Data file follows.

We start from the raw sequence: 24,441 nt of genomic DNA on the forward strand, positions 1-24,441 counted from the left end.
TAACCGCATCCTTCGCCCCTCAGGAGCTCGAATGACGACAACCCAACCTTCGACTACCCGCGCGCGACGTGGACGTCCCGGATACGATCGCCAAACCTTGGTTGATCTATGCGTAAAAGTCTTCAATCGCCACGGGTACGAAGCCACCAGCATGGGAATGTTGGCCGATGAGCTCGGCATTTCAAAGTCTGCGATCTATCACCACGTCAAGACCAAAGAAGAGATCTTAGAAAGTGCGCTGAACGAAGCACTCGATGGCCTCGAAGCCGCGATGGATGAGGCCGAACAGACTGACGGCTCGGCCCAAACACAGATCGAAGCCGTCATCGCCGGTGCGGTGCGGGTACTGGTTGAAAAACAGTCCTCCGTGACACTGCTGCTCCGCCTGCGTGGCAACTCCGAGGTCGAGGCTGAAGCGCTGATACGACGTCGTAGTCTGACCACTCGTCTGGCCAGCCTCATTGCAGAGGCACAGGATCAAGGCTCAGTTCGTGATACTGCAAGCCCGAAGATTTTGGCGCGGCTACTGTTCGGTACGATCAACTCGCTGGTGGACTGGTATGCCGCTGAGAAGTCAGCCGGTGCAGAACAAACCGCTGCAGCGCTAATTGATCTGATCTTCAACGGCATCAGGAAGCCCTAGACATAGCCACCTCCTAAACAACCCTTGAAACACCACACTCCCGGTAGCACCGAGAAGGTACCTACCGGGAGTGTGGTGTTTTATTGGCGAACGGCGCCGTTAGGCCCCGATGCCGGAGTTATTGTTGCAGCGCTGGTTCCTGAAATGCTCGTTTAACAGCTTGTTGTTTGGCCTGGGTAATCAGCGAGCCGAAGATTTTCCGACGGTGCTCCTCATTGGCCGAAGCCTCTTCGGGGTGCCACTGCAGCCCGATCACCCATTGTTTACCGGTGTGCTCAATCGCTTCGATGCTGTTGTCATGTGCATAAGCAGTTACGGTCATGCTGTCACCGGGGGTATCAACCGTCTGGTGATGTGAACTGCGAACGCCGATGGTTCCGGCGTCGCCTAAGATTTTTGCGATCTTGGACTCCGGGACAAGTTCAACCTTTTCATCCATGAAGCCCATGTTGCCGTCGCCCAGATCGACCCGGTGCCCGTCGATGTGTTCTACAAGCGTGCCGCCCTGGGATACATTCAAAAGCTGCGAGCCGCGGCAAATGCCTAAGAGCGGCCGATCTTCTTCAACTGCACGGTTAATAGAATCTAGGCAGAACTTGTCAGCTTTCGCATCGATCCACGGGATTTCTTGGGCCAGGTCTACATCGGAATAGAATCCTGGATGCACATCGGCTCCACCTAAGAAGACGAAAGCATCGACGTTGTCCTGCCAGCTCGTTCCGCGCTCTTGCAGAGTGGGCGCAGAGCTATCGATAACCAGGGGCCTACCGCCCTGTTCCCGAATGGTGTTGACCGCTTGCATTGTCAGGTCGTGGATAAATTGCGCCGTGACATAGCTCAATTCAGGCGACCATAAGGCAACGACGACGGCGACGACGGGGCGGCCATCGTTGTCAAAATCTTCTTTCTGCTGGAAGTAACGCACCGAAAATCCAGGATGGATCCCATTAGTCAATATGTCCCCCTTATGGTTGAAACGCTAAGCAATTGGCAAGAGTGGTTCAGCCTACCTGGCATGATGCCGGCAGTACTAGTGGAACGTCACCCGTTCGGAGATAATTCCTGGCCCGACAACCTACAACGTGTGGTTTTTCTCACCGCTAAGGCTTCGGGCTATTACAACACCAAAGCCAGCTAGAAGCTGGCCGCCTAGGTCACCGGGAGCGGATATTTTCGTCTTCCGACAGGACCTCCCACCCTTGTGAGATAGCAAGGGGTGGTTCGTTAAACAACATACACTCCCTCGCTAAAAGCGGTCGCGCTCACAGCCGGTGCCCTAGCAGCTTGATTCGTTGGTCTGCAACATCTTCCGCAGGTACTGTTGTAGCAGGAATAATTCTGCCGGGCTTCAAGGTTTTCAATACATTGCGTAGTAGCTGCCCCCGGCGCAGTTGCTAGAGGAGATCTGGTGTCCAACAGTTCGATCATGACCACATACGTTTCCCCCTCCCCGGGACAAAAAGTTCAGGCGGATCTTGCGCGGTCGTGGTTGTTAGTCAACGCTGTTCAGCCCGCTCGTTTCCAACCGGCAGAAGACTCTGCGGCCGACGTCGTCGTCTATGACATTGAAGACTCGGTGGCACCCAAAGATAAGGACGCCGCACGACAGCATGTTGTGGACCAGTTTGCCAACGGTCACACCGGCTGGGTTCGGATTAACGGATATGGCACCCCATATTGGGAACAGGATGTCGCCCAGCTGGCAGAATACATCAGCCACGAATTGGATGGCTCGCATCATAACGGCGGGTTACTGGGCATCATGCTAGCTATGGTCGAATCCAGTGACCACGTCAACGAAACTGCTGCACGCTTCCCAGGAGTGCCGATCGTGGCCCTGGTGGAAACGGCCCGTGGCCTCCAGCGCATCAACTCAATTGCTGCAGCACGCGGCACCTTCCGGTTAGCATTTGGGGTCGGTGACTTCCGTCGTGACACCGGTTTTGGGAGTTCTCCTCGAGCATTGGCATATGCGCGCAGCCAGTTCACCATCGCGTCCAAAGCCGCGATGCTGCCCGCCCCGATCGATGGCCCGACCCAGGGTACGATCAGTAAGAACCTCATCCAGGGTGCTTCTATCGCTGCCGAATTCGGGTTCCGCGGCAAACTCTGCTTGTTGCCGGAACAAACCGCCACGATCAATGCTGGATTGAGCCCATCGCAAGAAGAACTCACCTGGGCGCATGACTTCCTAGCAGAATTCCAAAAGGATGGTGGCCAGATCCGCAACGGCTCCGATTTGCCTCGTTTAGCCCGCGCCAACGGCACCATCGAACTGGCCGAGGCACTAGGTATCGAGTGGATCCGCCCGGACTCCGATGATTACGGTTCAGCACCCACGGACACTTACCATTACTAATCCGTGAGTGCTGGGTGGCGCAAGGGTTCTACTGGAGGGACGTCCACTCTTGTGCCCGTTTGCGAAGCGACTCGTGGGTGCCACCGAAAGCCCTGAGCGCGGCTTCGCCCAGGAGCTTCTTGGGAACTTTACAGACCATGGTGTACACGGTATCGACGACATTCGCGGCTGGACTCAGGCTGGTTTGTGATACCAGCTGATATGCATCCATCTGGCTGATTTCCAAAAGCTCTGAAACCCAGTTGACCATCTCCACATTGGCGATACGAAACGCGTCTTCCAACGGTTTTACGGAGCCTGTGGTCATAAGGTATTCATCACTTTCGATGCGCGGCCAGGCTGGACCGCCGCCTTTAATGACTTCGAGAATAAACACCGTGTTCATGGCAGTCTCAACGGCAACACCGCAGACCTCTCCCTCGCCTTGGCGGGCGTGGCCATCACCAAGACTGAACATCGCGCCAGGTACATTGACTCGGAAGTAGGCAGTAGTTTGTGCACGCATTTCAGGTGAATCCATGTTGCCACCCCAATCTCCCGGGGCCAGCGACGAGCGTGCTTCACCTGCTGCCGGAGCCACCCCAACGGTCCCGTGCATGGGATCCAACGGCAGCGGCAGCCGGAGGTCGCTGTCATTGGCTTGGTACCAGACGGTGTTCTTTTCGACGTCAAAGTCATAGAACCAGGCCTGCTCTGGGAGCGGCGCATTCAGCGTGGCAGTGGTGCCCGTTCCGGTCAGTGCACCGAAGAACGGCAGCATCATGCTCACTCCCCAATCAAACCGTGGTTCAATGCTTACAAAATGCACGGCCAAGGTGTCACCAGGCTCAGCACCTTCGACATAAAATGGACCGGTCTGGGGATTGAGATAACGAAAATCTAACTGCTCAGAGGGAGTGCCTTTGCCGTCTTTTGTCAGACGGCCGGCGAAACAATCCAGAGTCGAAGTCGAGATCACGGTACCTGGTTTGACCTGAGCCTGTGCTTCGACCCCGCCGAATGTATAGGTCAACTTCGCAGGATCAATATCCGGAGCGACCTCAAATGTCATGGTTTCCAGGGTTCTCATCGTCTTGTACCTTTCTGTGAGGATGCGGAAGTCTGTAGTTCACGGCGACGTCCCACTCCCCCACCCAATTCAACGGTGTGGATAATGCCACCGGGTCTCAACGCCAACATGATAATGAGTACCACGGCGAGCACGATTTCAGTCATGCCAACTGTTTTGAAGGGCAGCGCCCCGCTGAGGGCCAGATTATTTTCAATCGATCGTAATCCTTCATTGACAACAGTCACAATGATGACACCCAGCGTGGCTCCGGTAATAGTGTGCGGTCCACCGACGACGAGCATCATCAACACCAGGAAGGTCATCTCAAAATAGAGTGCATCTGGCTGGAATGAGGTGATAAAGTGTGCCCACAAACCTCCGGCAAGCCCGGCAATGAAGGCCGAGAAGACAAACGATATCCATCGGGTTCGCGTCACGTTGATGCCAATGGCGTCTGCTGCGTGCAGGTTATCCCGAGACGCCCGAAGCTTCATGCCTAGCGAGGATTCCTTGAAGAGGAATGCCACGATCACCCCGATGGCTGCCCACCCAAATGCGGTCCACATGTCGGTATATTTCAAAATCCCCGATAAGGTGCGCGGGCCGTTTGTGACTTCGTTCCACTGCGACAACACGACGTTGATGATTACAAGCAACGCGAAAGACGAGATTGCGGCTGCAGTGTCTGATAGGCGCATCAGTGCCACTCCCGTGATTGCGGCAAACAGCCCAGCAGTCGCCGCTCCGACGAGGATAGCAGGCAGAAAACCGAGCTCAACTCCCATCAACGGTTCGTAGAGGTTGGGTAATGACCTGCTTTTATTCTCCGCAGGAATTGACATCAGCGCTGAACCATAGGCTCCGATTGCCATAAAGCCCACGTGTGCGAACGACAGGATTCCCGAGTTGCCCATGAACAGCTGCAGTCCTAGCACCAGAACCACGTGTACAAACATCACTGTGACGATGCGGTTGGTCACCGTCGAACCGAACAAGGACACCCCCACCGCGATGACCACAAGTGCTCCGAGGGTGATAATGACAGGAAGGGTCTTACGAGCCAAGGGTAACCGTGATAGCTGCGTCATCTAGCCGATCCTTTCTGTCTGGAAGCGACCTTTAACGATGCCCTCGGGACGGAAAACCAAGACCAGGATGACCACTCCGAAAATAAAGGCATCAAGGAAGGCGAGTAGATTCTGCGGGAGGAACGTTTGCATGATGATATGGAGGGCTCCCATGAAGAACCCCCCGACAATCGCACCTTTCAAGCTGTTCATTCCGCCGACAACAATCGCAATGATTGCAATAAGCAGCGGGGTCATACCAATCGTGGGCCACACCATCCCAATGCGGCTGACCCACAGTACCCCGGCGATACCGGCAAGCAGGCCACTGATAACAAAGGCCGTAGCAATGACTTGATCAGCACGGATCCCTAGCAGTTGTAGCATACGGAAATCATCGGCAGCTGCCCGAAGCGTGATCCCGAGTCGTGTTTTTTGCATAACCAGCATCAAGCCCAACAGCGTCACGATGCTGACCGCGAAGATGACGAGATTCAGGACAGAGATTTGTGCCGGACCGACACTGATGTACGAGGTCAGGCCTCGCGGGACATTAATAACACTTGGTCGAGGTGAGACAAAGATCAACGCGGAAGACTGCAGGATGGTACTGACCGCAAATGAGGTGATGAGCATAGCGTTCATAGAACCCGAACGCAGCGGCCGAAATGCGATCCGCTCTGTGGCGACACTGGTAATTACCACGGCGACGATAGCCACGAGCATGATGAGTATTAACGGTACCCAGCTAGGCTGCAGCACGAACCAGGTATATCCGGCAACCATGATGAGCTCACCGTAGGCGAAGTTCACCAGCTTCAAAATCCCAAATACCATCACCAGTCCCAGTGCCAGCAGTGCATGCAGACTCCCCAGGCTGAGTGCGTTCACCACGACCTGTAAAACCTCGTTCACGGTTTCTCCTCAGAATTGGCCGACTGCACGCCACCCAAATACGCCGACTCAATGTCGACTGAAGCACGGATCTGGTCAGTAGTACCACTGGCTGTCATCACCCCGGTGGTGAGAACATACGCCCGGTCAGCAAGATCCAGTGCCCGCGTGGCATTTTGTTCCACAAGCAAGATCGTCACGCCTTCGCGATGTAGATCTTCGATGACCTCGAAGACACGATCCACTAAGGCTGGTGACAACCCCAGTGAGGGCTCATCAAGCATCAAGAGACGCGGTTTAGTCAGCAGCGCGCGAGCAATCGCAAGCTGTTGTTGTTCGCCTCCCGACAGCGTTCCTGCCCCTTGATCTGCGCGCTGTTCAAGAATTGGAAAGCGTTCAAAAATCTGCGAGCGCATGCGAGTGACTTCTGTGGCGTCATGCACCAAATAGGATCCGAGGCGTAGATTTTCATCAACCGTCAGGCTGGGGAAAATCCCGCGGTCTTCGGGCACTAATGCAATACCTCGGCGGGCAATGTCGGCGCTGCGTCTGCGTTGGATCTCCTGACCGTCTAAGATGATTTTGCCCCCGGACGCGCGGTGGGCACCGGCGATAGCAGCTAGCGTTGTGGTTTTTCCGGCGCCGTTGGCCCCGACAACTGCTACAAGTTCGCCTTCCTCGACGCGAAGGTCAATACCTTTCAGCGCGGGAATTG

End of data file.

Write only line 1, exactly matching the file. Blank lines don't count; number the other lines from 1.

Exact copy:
We start from the raw sequence: 24,441 nt of genomic DNA on the forward strand, positions 1-24,441 counted from the left end.